Question: This is in response to recent comments on my columns about what it means to sell “as-is.”
Answer: Selling a property “as-is” in Northern Virginia carries a technical definition as stated in the contract and an intended purpose that should be discussed between the buyer and seller.
In Northern Virginia’s Contingencies/Clauses Addendum you’ll find a section for selling “as-is” which contains the following terms that can be individually selected for the contract:
- Seller will not clean or remove debris. The standard is for the property to be free of trash/debris and broom clean.
- The seller is not responsible for addressing any wood destroying insect/termite issues. The standard agreement requires the seller to pay for any damage from wood destroying insects.
- The seller is not required to fix any Homeowners Association violations related to the physical condition of the property.
- The seller is not responsible for providing working smoke detectors.
- The seller is not responsible for compliance with notices of violation from local authorities.
When you market a property as-is, you are implying that you will not negotiate with the buyer to fix anything and the buyer should be prepared to take on the full risk of the property in its current condition. Generally, this means a buyer will agree to take the property in the condition it is in at the time of offer and that the contract is not contingent on a home inspection (buyer withdraws the right to negotiate or void based on home inspection results).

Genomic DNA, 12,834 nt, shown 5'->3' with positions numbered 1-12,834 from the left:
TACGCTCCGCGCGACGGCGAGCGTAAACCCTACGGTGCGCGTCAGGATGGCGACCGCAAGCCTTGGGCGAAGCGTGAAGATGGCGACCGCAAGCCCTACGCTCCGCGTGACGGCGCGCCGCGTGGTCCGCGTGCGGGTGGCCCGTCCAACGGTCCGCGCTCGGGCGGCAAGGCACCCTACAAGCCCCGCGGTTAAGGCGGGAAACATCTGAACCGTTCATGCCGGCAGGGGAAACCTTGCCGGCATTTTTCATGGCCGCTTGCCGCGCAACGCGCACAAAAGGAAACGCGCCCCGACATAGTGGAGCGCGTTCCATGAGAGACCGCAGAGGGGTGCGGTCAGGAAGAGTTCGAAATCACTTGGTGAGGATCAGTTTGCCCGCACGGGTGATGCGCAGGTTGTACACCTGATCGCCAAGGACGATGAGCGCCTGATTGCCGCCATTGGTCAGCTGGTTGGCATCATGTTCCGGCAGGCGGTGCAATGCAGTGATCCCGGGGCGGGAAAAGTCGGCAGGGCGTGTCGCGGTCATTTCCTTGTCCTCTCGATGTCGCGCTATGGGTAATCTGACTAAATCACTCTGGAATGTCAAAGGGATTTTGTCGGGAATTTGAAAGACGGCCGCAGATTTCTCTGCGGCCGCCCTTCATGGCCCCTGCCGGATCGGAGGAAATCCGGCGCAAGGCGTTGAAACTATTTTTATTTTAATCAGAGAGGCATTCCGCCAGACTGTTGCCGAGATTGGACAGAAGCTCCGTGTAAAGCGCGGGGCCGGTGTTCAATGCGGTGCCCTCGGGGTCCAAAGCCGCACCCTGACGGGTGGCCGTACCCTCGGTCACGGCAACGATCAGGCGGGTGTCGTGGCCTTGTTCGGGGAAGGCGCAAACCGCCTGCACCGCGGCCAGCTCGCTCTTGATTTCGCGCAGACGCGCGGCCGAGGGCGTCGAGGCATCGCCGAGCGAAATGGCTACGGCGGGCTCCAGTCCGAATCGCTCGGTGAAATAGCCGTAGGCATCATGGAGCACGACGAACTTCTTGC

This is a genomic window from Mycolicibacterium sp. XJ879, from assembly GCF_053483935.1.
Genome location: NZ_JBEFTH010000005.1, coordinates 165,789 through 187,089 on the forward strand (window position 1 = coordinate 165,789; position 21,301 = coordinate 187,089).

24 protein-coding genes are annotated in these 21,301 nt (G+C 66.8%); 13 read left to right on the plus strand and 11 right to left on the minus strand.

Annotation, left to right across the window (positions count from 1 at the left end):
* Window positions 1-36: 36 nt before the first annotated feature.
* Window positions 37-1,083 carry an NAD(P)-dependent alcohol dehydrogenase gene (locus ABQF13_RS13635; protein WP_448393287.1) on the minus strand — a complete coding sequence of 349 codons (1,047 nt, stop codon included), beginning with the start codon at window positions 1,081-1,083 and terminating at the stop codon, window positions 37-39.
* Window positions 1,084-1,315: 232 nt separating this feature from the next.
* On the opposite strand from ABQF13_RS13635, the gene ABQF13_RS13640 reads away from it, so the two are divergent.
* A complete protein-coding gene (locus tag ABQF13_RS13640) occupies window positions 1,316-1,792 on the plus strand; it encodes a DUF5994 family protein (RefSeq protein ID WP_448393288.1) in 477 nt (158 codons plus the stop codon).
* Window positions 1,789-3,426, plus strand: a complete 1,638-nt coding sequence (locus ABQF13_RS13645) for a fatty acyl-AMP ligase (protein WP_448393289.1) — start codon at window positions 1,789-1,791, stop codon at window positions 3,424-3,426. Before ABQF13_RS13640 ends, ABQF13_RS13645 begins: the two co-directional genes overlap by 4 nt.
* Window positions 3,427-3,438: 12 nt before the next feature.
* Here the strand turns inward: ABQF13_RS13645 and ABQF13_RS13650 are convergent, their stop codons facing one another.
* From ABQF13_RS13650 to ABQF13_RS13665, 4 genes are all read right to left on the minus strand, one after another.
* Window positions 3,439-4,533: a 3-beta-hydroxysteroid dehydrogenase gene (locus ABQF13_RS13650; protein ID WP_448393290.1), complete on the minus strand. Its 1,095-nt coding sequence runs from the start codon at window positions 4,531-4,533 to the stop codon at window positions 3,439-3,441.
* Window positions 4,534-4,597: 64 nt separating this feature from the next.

However, you may consider accepting a short pass/fail inspection contingency whereby the buyer does not have a right to negotiate credits or fixes, but does have the right to void the contract if they find any major problems with the home during the inspection.
Who Uses As-Is?
It is common to see estate sales and homes that will be the targeted by investors (tear downs or flips) being sold as-is. In the case of many estate sales, the family member(s) who inherited the property may not live nearby, know anything about the condition of its systems, or want to be bothered by negotiations after a deal has been made. It doesn’t necessarily mean the property has problems.
Understand Your Choice
As a seller, you want to make sure you understand the message you’re sending and buyers you’re targeting when you market a home as-is. You also need to be realistic about how this will impact the sale price (discounted). As a buyer, you want to make sure you understand why a home is being sold as-is, what the seller’s contractual and implied expectations are, and be prepared to handle the risks associated with buying as-is.